Is another economic bubble on horizon?
Just 10 years after the financial crisis, many people find themselves asking the same odd question that a friend asked me last week when we met for coffee. “So, are we in a bubble?” A decade ago, of course, we faced such a deep, brutal financial crisis that we couldn’t imagine ever seeing record stock prices or home values again.
Millions of people lost jobs in the most recent recession. Millions lost their homes.
Now oddly enough, many are asking: “Are we in a bubble?” Seriously. The blue-chip index fell by nearly 54 percent measuring from its record close of 14,164.53 points on Oct. 9, 2007, to rock bottom at 6,547.05 points on March 9, 2009. But now the Dow is trading close to 26,000.
People who have money tucked away in mutual funds in a 401(k) — and those who own homes in communities where home prices have surged — are wondering what’s next, as they’re seeing record values for much of their wealth.
Everyone, of course, isn’t flush with cash or even back where they started a decade ago.
If you don’t have a good paying job anymore or you’re carrying a lot of debt, you’re not talking about bubbles. Instead, you’re talking about how to pay the bills.
“Half the population is a have and half the population is a have not,” said Mark Zandi, chief economist for Moody’s Analytics, “If you’re a have not, none of this makes sense at all.”
The financial crisis in 200809 was built on a house of cards where way too many people were taking on too much debt as they made can’t-miss bets on stocks or real estate.
While the U.S. economy is about as strong as ever since the economic recovery began nine years ago, many people aren’t engaging in speculative investing, Zandi said.
Consumers continue to be confident overall and the labor market remains strong.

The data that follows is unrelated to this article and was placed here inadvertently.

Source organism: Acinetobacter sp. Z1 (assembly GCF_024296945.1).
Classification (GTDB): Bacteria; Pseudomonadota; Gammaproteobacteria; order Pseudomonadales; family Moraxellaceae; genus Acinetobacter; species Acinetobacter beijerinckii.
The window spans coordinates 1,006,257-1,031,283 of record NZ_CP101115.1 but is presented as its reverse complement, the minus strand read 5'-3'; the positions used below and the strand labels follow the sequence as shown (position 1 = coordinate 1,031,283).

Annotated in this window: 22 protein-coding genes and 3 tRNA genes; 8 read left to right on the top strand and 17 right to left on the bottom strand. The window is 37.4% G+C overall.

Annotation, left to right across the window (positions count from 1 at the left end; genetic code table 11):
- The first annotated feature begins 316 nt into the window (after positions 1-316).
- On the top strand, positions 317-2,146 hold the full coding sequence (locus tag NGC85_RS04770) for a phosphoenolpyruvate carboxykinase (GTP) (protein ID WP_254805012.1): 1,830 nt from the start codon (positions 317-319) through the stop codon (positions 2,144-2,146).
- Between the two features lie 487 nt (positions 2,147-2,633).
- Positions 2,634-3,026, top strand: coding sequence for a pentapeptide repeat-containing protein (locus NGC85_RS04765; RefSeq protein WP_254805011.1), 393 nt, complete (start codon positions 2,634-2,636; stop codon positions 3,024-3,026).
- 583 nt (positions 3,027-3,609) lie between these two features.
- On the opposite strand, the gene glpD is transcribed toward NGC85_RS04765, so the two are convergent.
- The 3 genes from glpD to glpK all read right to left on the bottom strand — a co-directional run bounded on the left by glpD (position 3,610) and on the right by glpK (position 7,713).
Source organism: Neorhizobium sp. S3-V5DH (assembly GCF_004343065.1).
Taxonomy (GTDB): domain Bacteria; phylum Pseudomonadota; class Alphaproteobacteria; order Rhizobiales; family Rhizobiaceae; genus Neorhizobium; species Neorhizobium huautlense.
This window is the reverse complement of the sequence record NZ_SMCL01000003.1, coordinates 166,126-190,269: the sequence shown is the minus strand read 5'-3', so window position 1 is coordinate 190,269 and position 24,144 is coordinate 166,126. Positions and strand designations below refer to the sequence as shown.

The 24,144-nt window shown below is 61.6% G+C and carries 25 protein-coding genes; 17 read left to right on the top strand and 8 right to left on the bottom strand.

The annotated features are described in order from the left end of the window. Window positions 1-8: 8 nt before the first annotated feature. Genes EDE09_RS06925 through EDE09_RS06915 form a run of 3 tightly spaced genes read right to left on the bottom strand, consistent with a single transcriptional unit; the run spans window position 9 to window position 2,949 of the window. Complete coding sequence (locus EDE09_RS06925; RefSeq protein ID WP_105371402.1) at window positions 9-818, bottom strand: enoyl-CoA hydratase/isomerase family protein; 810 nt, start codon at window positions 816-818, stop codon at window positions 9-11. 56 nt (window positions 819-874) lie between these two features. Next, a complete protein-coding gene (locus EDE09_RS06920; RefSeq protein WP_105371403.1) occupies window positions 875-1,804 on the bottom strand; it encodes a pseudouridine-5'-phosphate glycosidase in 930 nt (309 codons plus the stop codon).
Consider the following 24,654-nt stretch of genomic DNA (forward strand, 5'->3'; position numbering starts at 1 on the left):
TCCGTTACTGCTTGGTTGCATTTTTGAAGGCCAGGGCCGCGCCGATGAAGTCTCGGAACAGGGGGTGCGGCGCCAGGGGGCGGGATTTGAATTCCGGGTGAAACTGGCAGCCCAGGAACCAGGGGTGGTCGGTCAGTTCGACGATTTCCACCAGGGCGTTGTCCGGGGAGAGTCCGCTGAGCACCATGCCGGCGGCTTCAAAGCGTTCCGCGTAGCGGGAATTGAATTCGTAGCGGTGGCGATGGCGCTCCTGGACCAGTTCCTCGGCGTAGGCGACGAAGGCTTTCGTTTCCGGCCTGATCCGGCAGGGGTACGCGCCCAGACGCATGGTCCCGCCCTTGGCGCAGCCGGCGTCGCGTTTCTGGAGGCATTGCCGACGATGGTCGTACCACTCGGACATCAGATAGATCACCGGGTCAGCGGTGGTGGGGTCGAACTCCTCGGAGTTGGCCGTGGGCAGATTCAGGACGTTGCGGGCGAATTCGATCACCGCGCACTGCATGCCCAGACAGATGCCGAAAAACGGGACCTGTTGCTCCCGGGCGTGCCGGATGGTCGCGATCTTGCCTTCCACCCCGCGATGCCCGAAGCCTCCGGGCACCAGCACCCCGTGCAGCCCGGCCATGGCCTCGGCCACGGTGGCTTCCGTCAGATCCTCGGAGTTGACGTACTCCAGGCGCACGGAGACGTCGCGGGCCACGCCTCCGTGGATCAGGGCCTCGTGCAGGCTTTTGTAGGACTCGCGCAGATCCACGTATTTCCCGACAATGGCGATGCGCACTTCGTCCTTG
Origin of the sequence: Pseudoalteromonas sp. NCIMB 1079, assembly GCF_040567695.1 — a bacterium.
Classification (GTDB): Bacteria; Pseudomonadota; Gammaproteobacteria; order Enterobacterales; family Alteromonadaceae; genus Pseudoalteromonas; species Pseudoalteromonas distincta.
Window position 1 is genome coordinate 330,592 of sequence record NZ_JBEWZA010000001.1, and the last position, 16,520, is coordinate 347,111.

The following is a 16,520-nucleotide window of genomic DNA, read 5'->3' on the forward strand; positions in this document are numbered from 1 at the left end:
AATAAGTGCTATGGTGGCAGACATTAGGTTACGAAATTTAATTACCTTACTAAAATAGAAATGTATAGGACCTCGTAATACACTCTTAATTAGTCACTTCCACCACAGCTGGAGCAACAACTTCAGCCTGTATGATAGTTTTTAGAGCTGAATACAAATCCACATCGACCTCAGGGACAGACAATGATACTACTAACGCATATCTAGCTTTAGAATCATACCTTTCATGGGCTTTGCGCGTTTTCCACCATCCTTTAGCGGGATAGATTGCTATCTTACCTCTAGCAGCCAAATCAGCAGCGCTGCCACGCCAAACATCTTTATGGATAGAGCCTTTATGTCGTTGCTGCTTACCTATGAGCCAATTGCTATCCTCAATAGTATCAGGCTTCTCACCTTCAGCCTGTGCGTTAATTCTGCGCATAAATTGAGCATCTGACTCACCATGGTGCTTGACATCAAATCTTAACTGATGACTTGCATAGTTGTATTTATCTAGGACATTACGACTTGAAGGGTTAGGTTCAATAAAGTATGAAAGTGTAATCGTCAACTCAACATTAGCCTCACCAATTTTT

“The tight labor market is providing employment opportunities to more Americans,” said Federal Reserve governor Lael Brainard, who spoke Sept. 12 before the Detroit Economic Club meeting at Masonic Temple.
Yet she also noted that the Federal Reserve’s assessment suggests that “financial vulnerabilities are building, which might be expected after a long period of economic expansion and very low interest rates.”
“Rising risks are notable in the corporate sector, where low spreads and loosening credit terms are mirrored by rising indebtedness among corporations that could be vulnerable to downgrades in the event of unexpected adverse developments,” Brainard said.
Notably, she said, “leveraged lending is on the rise again.”
Charles Ballard, a professor of economics at Michigan State University, said the risks associated with corporate debt levels make him believe that “we are either in a bubble or close to one.”
The surge in corporate debt is not as out of control as the subprime mortgage explosion, he said. But he said it is worrisome.
“Each of the last three recessions was preceded by a big surge in corporate debt,” Ballard said. “Sure enough, in the last few years, we have had another big surge in corporate debt.”
What happens next, of course, is anyone’s best guess.